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Sunday, January 24, 2021


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Alpha Kappa Alpha spreads breast cancer awareness

"The worst thing you can probably think about as a college student is, 'When can I make time to do this paper?' and not being diagnosed with something as serious as breast cancer," said Jeanine Mowbray, president of University of Richmond's chapter of Alpha Kappa Alpha Sorority Inc.

In 2008, a member of AKA received a diagnosis of breast cancer and survived.

Monday night, Oct. 28, the sorority held an event in the student's honor to spread breast cancer awareness among current Richmond students. BRAvo was a two-hour event where students decorated bras, listened to a volunteer speaker from the Virginia Breast Cancer Foundation and watched male students model the decorated bras in a fashion show.

Mowbray said that since a college-aged member of AKA had been given a diagnosis of the sorority had developed a strong interest in spreading breast cancer awareness.

"It takes something happening close to home to impact people sometimes," said Danielle Lahee, chairwoman of AKA's breast cancer awareness month committee.

At the end of the night, the sorority presented awards to the most expressive models and to the students with the most popular bras.

Thirteen teams of two students each decorated bras and had to donate $5 to the Virginia Breast Cancer Foundation to participate.

"At first, we started off partnering with the Susan G. Komen Association," Mowbray said. "But we've been with the Virginia Breast Cancer Foundation for a few years because we wanted to make sure that the money that we're actually raising will help the area that we're in now."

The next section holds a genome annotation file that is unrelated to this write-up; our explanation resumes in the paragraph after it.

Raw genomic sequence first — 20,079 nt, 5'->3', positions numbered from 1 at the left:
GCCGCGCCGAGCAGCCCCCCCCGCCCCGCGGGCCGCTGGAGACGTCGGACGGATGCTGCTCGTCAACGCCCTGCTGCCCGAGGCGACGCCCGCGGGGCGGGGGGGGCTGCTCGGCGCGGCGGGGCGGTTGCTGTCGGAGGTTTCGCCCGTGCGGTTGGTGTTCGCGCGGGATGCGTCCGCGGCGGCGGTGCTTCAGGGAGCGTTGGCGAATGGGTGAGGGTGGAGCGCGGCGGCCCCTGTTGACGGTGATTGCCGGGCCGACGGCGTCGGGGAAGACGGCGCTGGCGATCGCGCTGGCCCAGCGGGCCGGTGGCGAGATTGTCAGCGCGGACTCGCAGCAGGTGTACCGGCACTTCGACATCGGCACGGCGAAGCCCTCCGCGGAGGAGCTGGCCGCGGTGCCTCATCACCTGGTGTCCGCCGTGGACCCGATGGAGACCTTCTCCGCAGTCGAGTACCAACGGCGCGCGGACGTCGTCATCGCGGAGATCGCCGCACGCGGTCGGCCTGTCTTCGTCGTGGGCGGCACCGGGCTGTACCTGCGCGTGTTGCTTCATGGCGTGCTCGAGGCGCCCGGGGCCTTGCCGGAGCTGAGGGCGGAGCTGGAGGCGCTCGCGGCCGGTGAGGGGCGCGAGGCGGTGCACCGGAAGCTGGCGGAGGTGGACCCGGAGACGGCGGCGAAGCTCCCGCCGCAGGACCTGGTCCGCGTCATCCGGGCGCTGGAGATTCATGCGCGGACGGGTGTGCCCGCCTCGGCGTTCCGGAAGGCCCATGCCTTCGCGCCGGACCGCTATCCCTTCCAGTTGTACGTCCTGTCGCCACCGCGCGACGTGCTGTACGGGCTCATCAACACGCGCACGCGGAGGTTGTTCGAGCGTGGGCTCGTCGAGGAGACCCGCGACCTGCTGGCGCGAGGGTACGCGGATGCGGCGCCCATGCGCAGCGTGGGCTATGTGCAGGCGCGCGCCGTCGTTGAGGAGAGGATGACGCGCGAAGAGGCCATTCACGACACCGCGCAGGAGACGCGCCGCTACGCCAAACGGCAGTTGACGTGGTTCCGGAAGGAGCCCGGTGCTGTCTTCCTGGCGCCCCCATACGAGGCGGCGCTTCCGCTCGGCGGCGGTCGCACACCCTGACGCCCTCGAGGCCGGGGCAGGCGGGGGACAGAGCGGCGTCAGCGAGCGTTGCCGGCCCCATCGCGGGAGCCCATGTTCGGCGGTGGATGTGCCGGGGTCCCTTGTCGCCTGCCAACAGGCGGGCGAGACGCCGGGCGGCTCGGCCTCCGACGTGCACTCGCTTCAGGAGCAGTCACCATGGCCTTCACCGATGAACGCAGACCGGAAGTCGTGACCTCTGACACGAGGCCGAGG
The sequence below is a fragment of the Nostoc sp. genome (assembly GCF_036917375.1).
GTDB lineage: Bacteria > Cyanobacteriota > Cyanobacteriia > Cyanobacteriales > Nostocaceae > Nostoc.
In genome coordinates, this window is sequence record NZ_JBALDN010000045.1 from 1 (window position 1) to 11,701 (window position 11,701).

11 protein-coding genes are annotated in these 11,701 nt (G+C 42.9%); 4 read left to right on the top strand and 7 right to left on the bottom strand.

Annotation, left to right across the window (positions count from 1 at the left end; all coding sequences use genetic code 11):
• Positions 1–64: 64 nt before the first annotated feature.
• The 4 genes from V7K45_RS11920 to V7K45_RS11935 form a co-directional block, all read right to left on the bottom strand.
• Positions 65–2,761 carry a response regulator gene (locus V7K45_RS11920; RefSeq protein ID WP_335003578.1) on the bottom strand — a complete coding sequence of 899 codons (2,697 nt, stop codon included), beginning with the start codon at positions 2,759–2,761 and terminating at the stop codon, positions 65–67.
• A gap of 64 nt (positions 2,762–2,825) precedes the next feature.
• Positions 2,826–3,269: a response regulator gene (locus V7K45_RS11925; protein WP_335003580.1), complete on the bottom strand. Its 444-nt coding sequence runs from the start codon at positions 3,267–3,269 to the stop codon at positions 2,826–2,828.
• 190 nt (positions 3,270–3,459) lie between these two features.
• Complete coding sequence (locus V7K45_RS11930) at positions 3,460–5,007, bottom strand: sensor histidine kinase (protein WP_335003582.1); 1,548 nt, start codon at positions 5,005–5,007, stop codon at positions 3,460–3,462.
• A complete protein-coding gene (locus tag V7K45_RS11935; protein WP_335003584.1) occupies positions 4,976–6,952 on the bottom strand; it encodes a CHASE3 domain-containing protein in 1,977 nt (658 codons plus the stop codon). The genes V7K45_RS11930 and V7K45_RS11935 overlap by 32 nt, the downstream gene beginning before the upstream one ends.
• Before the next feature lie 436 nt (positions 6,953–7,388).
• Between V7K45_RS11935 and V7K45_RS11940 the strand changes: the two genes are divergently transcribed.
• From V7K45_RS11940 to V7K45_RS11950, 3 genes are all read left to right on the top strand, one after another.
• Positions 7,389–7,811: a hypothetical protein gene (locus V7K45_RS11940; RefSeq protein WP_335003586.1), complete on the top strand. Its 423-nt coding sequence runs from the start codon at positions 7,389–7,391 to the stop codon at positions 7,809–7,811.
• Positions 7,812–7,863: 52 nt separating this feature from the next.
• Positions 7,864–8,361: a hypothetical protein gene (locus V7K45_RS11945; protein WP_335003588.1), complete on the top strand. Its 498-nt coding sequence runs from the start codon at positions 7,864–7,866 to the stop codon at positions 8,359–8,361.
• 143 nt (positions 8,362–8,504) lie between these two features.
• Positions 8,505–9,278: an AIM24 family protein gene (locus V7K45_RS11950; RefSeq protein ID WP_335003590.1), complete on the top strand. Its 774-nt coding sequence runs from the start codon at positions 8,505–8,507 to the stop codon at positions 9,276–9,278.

Jackie Condelli, the speaker from the Virginia Breast Cancer Foundation, said that college-aged women did not typically receive diagnoses of breast cancer.

According to a study published in the Journal of the American Medical Association, from 2000 to 2009 just 5.2 percent of overall breast cancer cases in the United States were among women ages 20-39. About 18 percent of breast cancer cases were among 40 to 49 year-old women and 45 percent were among women ages 50 to 69.

"Young people do get it but it really isn't that common," Condelli said. "I mean, they don't even tell you to get a mammogram until you're 40."

Condelli said that even though breast cancer was rare among young women, it was important for students to be aware of their family history and know about what they can do to prevent breast cancer.

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A portion of the event was also dedicated to educating men about their risks of getting breast cancer.

"The numbers are much smaller, but it's an issue and it's becoming something that is of more interest because men are getting it and not understanding why they have it," Condelli said. Mowbray said that AKA had chosen the creative format of the BRAvo event to bring together a diverse group of students.

"Most people can say, 'I've been affected by breast cancer, or any kind of cancer for the matter,'" Mowbray said. "I think that this will definitely be an event that we will continue next year."

Editor's Note: The AKA alumna that was mentioned in this story was not named out of respect for her privacy.

Contact staff writer Brennan Long at

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